Most of the time, we’re just vaguely conscious of the musical qualities of speech – the rhythms and pitches that make up the spontaneous melody of conversation. Usually there’s an implied harmony as well, that composers have teased out in projects as various as Steve Reich’s Different Trains and Scott Johnson’s John Somebody, both based on the composers’ analyses of recorded speech.
London Road, the musical that opens Thursday at Canadian Stage in Toronto, does something similar with the chatter of a whole community – Ispwich, a town in the southeast of England, that in 2006 was wracked by a series of murders of sex-trade workers. Five women were killed in similar circumstances over a span of about six weeks, during which time Ipswich got to know the fear and intense media scrutiny that comes with being the hunting ground of a serial killer.
The script of London Road is an edited transcript of interviews done in the community by Alecky Blythe, whose previous “verbatim theatre” productions are the exacting cousins of a Canadian classic from the early ’70s, The Farm Show. But London’s National Theatre, where Blythe was working as a playwright-in-residence, wanted a musical, and suggested she work with a staff composer she had never met: Adam Cork.
“It wasn’t planned by the two of us,” Cork says by telephone from his home in London. Setting the entire script to music, following the rhythms and pitches of the original transcripts, he says, seemed the only way to achieve Blythe’s goal of transmitting her gathered texts in forms as close as possible to the originals, down to each speaker’s lilt and specific accent.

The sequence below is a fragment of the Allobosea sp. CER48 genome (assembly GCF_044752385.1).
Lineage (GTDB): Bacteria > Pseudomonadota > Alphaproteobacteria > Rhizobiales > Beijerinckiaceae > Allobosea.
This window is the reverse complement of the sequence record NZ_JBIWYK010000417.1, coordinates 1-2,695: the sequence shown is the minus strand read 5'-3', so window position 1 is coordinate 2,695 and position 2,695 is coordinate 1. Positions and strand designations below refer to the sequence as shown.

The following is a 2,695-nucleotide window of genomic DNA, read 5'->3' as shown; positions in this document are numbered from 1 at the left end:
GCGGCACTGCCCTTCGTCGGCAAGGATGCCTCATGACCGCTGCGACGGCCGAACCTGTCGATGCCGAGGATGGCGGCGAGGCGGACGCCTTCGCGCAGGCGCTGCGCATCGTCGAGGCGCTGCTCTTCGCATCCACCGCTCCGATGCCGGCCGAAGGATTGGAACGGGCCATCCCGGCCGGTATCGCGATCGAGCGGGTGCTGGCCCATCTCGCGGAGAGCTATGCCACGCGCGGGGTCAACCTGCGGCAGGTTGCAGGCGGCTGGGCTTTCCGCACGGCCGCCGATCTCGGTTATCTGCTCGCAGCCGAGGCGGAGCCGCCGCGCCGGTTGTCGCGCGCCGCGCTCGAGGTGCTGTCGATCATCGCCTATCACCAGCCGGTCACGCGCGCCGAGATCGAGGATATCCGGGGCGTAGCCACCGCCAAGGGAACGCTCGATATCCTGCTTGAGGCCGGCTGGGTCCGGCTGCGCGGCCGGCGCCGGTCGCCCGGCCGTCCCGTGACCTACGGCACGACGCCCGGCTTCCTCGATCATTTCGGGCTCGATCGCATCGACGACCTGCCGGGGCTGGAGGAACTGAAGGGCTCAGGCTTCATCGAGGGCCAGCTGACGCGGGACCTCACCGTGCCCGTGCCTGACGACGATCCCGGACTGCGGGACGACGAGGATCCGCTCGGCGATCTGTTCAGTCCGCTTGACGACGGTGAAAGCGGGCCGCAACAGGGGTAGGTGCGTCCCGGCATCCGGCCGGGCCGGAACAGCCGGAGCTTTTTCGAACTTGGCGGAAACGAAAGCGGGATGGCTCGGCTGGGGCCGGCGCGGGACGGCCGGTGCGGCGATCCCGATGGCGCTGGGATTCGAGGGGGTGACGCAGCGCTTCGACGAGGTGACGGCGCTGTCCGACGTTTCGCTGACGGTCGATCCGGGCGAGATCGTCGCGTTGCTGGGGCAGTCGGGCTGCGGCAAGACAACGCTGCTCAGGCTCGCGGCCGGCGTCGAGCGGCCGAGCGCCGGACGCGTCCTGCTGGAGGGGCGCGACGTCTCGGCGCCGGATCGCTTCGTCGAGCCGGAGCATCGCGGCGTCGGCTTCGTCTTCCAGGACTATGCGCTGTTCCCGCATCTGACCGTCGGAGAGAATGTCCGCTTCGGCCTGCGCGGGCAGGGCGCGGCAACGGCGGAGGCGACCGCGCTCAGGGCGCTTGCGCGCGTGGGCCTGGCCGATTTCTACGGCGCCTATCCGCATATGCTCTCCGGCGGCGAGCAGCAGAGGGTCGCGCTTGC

“Initially I was a little bit stuck as to how to do it musically,” Cork says. He began with some “very forensic samples” – no pun intended, apparently – and made a few settings of exactly what he heard in each voice on the tapes. “I tried being very attached to actual pitches, without much repetition of text, and without regular metre, like a stream-of-consciousness style. That was interesting, but we felt we wanted something a bit more accessible” – a bit closer to the familiar diatonic landscape of most musical theatre, with more or less regular metres, and periods of repetition that would feel like choruses. The sheer amount of text, much more than for any conventional musical, was a continual challenge, which he sometimes met with a kind of speech-patter that runs in loose connection with the instrumentals.
The score he ultimately produced, after three or four workshops and many revisions of text and music, has a surprisingly sunny feeling to it, given the subject of the piece. Casting has been a difficult task on both sides of the Atlantic, due to the exacting yet also conversational style of the music.
London Road was a hit during its premiere production at the National’s small Cottesloe Theatre in 2011, and again when it was revived a year later on the main Olivier stage. It won the 2011 Critics’ Circle Award for best musical, but was also criticized for transforming a tale of murdered and devalued women into an uplifting show about community spirit. “Who would have thought a story inspired by the Ipswich murders,” wrote Catherine Bennett in The Observer, “would one day send audiences home with the same kind of warm feeling as, say, The Full Monty?”
But Cork says the murders (for which former bartender Steve Wright was convicted and sentenced to life in prison in 2008) are really not the substance of London Road.
“It’s not so much about a crime as about the way a community reacts to a traumatic event,” he says. “It’s about something that could happen to any community.”
The Canadian Stage production of London Road runs Jan. 23 through Feb. 9.
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